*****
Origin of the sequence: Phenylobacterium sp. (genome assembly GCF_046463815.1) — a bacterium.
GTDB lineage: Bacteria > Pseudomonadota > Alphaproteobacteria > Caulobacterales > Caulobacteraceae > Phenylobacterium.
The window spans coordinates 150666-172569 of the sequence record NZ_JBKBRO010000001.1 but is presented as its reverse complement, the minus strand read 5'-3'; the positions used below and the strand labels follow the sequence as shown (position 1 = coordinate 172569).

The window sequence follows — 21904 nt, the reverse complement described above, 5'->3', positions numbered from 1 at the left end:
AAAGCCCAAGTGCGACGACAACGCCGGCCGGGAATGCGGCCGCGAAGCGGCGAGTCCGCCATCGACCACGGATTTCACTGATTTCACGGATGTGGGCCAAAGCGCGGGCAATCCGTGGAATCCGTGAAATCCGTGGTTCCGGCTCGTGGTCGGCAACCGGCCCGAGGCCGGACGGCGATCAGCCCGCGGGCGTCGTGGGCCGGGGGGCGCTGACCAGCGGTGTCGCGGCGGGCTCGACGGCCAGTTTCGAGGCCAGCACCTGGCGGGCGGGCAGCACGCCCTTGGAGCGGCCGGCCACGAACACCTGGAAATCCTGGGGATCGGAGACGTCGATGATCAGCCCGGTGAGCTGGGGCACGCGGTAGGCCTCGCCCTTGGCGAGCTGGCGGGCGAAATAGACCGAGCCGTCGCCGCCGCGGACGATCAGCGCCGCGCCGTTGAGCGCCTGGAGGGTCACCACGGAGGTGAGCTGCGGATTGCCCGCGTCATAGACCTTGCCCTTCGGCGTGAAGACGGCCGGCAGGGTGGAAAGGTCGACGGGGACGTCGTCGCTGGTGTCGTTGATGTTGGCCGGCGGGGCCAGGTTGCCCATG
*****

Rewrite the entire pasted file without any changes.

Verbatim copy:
Origin of the sequence: Phenylobacterium sp. (genome assembly GCF_046463815.1) — a bacterium.
GTDB lineage: Bacteria > Pseudomonadota > Alphaproteobacteria > Caulobacterales > Caulobacteraceae > Phenylobacterium.
The window spans coordinates 150666-172569 of the sequence record NZ_JBKBRO010000001.1 but is presented as its reverse complement, the minus strand read 5'-3'; the positions used below and the strand labels follow the sequence as shown (position 1 = coordinate 172569).

The window sequence follows — 21904 nt, the reverse complement described above, 5'->3', positions numbered from 1 at the left end:
AAAGCCCAAGTGCGACGACAACGCCGGCCGGGAATGCGGCCGCGAAGCGGCGAGTCCGCCATCGACCACGGATTTCACTGATTTCACGGATGTGGGCCAAAGCGCGGGCAATCCGTGGAATCCGTGAAATCCGTGGTTCCGGCTCGTGGTCGGCAACCGGCCCGAGGCCGGACGGCGATCAGCCCGCGGGCGTCGTGGGCCGGGGGGCGCTGACCAGCGGTGTCGCGGCGGGCTCGACGGCCAGTTTCGAGGCCAGCACCTGGCGGGCGGGCAGCACGCCCTTGGAGCGGCCGGCCACGAACACCTGGAAATCCTGGGGATCGGAGACGTCGATGATCAGCCCGGTGAGCTGGGGCACGCGGTAGGCCTCGCCCTTGGCGAGCTGGCGGGCGAAATAGACCGAGCCGTCGCCGCCGCGGACGATCAGCGCCGCGCCGTTGAGCGCCTGGAGGGTCACCACGGAGGTGAGCTGCGGATTGCCCGCGTCATAGACCTTGCCCTTCGGCGTGAAGACGGCCGGCAGGGTGGAAAGGTCGACGGGGACGTCGTCGCTGGTGTCGTTGATGTTGGCCGGCGGGGCCAGGTTGCCCATG